Vilnius is one of the cities in The Central Europe, laying the farthest east, which experienced a strong interaction between the Eastern and Western cultures. In 1994 the historical centre of Vilnius (old town) was globally acknowledged due to its exceptionality and was included in the World Heritage List of UNESCO. Vilnius’ old town is the largest old town in The Eastern Europe, covering 359,5 ha.
From 14th to 18th centuries the city produced a huge impact on the architectural development throughout the whole region. The city boasts a well-preserved example of a street network and urban structure, characteristic to The Middle Ages. The city landscape has preserved a rich variety of the buildings with plenty of houses in Gothic, Renaissance, Baroque and Classicism styles. One marvels at the mesmerizing panorama and perspectives.
The streets and buildings reflect the signs of living, once led by Lithuanians, Jews, Poles, Russians, Germans, Belarusians, Caraites and Tatars. Here peace reigns among the representatives from different confessions such as Catholics, Greek-Catholics, Orthodox, Evangelic-Lutherans, Evangelic-Reformists, Jews and Muslims. The historic centre of Vilnius (the old town) stands for a proof of harmony between a human being and nature.
Numbers and main information
Vilnius, as the capital of Lithuania, is the home of the President, the Seimas, the Government and the Supreme Court. Diplomatic missions, educational, cultural, financial, research, and healthcare institutions are based here.
Population: 526 356 inhabitants
Ethnic Composition: Lithuanians 59.4%, Polish 23%, Russians 10.3%, Others 7.3%
Location/ Territory: The capital city Vilnius occupies an area of about 400 sq. km of which 20.2% approximately is developed and the remainder is green belt (43.9% approx.) and water (2.1% approx.).
State Language: Lithuanian
State Religion: Roman Chtholicism
Local Time: GMT + 2 hours (EET), GMT + 3 hour (summer time)
Working Hours: Governmental institutions work from 8 a.m. to 5 p.m. Monday – Friday. Shops are usually open from 10 a.m. to 6 p.m. or 7 p.m. on weekdays and until 3 p.m. or 4 p.m. on Saturdays. Shopping malls are open all week from 10 a.m. to 10 p.m. Food stores are usually open between 8 a.m. and 10 p.m., some supermarkets are open till 12 at night.
Main historical facts
1009 Lithuania is first mentioned in written sources, the Quedlinburg Annals, as the place (Litua) on whose borders with Rus’ a Catholic missionary, St Bruno was ‘hit on the head by angry pagans and departed to heaven’.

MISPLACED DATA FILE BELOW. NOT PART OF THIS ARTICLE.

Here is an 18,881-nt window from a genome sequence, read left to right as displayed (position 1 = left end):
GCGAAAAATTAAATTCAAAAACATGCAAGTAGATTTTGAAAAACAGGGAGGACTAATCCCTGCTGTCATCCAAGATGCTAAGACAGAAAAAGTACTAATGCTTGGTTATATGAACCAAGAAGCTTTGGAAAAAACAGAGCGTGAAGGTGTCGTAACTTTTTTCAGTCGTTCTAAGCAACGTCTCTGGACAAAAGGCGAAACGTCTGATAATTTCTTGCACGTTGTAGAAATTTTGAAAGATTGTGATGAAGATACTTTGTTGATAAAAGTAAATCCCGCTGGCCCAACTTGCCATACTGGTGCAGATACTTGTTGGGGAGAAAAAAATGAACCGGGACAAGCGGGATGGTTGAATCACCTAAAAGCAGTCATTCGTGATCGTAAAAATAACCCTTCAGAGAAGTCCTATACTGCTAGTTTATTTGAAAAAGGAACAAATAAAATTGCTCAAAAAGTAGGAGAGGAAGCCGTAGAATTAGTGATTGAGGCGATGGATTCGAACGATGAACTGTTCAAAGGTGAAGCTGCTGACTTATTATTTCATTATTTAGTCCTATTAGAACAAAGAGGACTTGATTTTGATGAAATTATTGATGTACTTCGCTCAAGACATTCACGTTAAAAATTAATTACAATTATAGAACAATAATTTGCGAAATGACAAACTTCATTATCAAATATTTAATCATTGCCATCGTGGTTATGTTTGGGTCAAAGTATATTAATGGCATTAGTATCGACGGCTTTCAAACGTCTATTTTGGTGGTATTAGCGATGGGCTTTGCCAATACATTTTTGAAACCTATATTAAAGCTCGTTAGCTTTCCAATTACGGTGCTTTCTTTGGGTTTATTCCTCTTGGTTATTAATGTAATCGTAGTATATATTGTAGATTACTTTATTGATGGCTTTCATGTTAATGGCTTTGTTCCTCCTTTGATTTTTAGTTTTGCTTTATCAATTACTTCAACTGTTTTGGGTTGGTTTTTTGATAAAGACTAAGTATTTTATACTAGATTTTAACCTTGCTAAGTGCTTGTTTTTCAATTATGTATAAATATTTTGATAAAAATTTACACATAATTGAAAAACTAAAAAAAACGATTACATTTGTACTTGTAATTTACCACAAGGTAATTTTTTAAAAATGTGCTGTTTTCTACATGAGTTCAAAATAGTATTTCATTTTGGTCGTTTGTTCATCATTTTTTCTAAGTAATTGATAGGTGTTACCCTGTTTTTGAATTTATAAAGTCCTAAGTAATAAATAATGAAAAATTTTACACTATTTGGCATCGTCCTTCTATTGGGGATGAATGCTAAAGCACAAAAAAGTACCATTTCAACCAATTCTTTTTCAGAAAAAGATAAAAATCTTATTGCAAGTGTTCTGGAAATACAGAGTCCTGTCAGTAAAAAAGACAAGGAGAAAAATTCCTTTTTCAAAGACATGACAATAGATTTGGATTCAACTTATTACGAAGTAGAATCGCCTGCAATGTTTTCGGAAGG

1253 Grand Duke Mindaugas is crowned King of Lithuania. Now the 6th of July is Statehood Day. Commemorates the coronation of the country’s only king, King Mindaugas.
1323 During Grand Duke Gediminas’ reign Vilnius is first mentioned as the capital of Lithuania.
1387 Grand Duke Jogaila (King Władysław II of Poland since February 1386) began the baptism of his pagan Lithuanian subjects as Christians of the Roman Rite, formed a dynastic union with the Kingdom of Poland and granted Vilnius the rights of a city.
1410 The joint forces of the Grand Duchy of Lithuania led by Grand Duke Vytautas and the Kingdom of Poland led by King of Poland Jogaila, defeated the Teutonic Order in battle at Grunwald [Tannenberg, Žalgiris].
1495 The first goldsmith and sewing shops were established. Vilnius starts to develop as a centre of trade, industry and culture of Eastern Europe.
1522 Francis Skoryna established the first printing press in the city. The city became one of the most famous book-printing centres in Europe.
1569 Following the Lublin Union thereby a Polish-Lithuanian Commonwealth (the Republic of the Two Nations) was established, Vilnius lost its importance as an administrative capital.
1579 The Collegium, an institution of higher education, was founded by the Jesuits in Vilnius and was upgraded to the level of Academy, by the Pope. It was the first university in the Baltic countries and became the most important cultural centre in the region.
1795 After the third Partition of the Republic of the Two Nations, Lithuania was annexed by Russia and the name Lithuania was applied to a Russian imperial province. Many city-dwellers were either killed or deported to the eastern regions of the Russian Empire.
1831 After the uprising against the Russian administration had been suppressed, Vilnius University closed down, Catholic churches were turned into Orthodox churches, monasteries were closed down or turned into barracks.
1862 The railway line Sank-Petersburg – Vilnius – Warsaw was built; an iron foundry and tobacco factory were opened; the first brewery was established.
1896-1902 Vilnius became a centre of national revival.
On the 16th February 1918 the Council of Lithuania proclaimed the restoration of an independent Lithuanian state.
1920 Lithuania lost part of the territory, including her historic capital, Vilnius, to Poland. The capital of Lithuania was transferred to Kaunas.
1939-1940 on the basis of the Molotov-Ribbentrop pact with Germany, the Soviet Union compelled Lithuania to sign a mutual assistance treaty, which allowed Red Army units to be stationed on Lithuanian territory. As a result of this alliance, Lithuania regained Vilnius but was incorporated into the Soviet Union.
World War II. During the Second World War, the Old Town of Vilnius suffered greatly. Fortunately, the majority of the most valuable buildings and monuments survived.
On the 11th of March 1990 the Supreme Council of the Republic of Lithuania declared the restoration of Lithuania’s independence.
In May 2004 Lithuania became a member of the European Union and NATO, and Vilnius became the capital of the Member State of the EU and NATO.